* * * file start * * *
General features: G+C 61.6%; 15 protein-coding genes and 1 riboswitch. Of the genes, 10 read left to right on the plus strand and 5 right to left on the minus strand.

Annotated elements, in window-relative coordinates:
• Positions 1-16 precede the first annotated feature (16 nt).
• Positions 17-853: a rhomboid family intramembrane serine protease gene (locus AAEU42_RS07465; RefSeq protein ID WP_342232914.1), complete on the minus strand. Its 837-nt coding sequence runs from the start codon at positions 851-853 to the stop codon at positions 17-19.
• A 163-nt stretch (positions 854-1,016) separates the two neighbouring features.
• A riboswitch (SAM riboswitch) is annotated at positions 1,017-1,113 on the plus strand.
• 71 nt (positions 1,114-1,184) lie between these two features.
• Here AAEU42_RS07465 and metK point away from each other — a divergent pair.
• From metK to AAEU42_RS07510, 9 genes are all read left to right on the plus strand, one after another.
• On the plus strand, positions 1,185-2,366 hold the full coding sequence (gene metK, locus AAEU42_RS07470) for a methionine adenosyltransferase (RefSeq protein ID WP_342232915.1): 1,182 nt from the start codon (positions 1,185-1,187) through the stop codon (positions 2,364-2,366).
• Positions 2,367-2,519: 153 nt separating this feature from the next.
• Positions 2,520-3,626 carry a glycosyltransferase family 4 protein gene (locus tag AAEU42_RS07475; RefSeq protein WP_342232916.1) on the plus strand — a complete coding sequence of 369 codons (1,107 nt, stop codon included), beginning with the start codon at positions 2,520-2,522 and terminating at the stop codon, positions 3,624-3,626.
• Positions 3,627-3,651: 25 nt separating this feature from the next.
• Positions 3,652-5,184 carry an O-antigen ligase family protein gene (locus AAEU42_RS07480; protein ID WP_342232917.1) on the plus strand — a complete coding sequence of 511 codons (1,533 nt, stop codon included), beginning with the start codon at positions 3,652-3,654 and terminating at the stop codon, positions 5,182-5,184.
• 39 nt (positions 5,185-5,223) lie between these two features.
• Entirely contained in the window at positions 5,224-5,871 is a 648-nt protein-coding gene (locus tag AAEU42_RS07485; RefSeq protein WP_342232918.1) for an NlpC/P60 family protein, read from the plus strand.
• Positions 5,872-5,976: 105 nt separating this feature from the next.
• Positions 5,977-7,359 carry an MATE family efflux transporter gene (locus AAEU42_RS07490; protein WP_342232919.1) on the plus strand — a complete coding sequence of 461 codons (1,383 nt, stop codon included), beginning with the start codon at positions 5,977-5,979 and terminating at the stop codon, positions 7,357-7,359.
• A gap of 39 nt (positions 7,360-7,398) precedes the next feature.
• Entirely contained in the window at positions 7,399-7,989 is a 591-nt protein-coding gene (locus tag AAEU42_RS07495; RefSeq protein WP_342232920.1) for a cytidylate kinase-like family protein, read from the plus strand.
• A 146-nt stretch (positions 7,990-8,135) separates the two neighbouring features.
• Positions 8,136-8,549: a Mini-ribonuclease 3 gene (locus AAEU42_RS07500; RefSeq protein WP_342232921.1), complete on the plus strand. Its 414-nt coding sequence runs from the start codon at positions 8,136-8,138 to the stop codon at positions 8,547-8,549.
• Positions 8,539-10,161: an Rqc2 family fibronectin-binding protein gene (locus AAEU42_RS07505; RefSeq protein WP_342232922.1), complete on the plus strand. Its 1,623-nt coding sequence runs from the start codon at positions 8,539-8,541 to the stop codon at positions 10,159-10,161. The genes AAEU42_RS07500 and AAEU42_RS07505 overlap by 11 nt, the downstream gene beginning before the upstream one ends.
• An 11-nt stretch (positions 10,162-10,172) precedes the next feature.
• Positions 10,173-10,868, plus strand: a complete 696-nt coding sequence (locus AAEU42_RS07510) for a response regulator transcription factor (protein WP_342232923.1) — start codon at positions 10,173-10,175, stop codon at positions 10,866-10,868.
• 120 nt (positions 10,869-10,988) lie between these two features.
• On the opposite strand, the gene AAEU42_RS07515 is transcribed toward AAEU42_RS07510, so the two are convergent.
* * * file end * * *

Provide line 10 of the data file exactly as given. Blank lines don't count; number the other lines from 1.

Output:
• On the plus strand, positions 1,185-2,366 hold the full coding sequence (gene metK, locus AAEU42_RS07470) for a methionine adenosyltransferase (RefSeq protein ID WP_342232915.1): 1,182 nt from the start codon (positions 1,185-1,187) through the stop codon (positions 2,364-2,366).